(UPI) — Egyptian military authorities said President Mohamed Morsi has been ousted and the Egyptian Constitution has been suspended pending early elections.
Cheers broke out among massive crowds of protesters in Tahrir Square in Cairo and in other Egyptian cities after military officials announced the development in an address televised nationwide.
State media reported opposition leader Mohamed ElBaradei will join with Coptic Church and Sunni Muslim leaders in publicly presenting a road map for the country’s future, al-Jazeera said.
The military announcement said the chief justice of Egypt’s constitutional court will act as head of state on an interim basis.
Egyptian army divisions were deployed in Cairo and other cities Wednesday to prevent violence after Morsi was removed from the palace, media reports said. In what Morsi’s Muslim Brotherhood party called a military coup, tanks were deployed in the capital’s streets and soldiers beefed up their presence in other cities after a 48-hour ultimatum delivered by the army failed to secure Morsi’s resignation.
“The president is no longer able to make any political decisions now and a decision has been taken to prevent leaders loyal to the current regime from traveling overseas until the General Command of the Armed Forces are finished formulating their expected statement,” the Arabic language daily al-Ahram said.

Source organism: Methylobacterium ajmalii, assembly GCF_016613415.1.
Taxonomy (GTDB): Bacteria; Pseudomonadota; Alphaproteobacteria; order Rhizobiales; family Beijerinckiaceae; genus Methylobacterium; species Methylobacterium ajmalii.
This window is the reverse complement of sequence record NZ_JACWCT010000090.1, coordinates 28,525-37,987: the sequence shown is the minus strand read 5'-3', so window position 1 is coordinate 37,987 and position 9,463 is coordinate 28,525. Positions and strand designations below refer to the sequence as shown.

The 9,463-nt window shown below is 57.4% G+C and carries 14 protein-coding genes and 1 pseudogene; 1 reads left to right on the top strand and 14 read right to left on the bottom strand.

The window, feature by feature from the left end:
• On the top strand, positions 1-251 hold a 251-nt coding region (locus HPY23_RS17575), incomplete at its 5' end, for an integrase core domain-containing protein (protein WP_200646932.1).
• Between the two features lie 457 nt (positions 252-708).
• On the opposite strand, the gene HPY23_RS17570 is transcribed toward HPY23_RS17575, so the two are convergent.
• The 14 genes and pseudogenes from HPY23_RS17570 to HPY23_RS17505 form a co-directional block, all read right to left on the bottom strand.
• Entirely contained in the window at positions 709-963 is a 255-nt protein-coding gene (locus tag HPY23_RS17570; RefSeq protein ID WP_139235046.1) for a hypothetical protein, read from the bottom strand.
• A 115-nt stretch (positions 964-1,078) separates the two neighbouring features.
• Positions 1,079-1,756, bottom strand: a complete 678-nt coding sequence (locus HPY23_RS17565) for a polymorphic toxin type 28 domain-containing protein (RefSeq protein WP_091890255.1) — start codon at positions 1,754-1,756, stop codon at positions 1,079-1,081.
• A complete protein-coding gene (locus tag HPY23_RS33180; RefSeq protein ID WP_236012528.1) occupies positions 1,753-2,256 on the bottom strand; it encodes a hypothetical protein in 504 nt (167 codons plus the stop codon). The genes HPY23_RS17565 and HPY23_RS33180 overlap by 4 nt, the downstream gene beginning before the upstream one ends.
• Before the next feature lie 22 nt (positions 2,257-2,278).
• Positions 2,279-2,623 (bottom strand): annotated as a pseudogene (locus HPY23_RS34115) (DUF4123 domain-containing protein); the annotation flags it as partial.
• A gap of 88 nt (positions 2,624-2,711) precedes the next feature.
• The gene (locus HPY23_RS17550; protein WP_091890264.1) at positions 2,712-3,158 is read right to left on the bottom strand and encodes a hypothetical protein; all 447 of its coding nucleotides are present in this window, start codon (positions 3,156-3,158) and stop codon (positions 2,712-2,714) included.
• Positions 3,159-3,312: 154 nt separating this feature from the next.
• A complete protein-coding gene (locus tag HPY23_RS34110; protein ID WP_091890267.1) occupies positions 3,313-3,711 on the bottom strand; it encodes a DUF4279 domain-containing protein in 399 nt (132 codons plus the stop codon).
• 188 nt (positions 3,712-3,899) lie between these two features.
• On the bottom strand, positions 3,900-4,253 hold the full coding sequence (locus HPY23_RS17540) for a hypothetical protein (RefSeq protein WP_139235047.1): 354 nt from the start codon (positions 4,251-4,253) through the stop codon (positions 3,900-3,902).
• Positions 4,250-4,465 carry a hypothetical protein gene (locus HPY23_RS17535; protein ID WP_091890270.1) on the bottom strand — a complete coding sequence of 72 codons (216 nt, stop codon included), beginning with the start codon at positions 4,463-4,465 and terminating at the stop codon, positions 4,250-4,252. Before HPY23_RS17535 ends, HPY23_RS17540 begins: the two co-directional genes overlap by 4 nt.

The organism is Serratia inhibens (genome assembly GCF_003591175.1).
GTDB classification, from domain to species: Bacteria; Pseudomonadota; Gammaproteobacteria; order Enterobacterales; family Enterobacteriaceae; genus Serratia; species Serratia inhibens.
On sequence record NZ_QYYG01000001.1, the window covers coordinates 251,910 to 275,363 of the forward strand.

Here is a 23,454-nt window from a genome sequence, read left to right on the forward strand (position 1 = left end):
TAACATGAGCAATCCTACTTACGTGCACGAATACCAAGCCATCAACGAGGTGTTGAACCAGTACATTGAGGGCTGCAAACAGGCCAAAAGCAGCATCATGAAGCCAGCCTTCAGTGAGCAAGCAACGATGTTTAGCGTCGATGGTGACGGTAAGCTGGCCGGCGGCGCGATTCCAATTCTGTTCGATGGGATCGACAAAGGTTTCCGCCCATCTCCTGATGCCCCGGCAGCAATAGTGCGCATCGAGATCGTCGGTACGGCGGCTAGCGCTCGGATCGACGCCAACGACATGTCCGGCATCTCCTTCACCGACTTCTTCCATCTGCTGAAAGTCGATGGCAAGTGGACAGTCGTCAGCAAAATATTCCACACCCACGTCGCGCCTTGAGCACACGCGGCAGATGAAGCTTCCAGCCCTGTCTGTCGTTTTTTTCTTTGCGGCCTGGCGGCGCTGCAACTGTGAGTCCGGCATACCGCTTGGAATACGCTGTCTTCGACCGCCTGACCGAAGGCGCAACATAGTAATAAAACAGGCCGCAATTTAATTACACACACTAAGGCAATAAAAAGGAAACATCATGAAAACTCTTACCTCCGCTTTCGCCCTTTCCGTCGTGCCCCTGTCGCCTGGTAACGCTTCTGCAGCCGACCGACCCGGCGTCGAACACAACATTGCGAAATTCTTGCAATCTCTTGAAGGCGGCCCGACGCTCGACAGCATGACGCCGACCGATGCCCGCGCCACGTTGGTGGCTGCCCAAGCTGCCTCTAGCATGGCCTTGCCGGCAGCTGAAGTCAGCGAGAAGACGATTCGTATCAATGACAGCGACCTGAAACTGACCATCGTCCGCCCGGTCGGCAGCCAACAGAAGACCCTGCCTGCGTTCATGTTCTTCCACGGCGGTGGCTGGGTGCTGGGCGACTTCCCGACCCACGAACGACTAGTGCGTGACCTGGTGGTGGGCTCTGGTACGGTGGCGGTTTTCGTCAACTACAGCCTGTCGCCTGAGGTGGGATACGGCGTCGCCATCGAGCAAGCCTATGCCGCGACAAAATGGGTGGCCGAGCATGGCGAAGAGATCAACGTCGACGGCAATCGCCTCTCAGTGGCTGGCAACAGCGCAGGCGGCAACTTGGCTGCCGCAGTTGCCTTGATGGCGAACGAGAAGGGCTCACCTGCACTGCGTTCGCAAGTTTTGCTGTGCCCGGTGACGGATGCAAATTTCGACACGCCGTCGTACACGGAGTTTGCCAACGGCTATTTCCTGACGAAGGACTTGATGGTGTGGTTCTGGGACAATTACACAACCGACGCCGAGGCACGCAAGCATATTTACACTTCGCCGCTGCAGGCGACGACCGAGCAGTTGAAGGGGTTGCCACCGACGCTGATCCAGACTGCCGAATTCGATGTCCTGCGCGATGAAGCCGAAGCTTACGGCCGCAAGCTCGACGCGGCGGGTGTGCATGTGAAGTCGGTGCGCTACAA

At the U.S. State Department, spokeswoman Jen Psaki told reporters Wednesday conditions in Egypt were fluid and it was not possible to confirm a coup had been staged.
“We do … remain very concerned about what we’re seeing on the ground,” Psaki said.
The army enforced a state of emergency and imposed a travel ban on Morsi and other Muslim Brotherhood officials, barring them from leaving the country, al-Ahram reported.
Soldiers were deployed inside the state television building in the capital, waiting to receive the order to broadcast a statement from the armed forces to the nation later in the evening, Israel’s Channel 10 and Channel One reported. The army surrounded protesters in Tahrir Square and beefed up its presence in other cities, while millions of Egyptians waited for the army’s broadcast.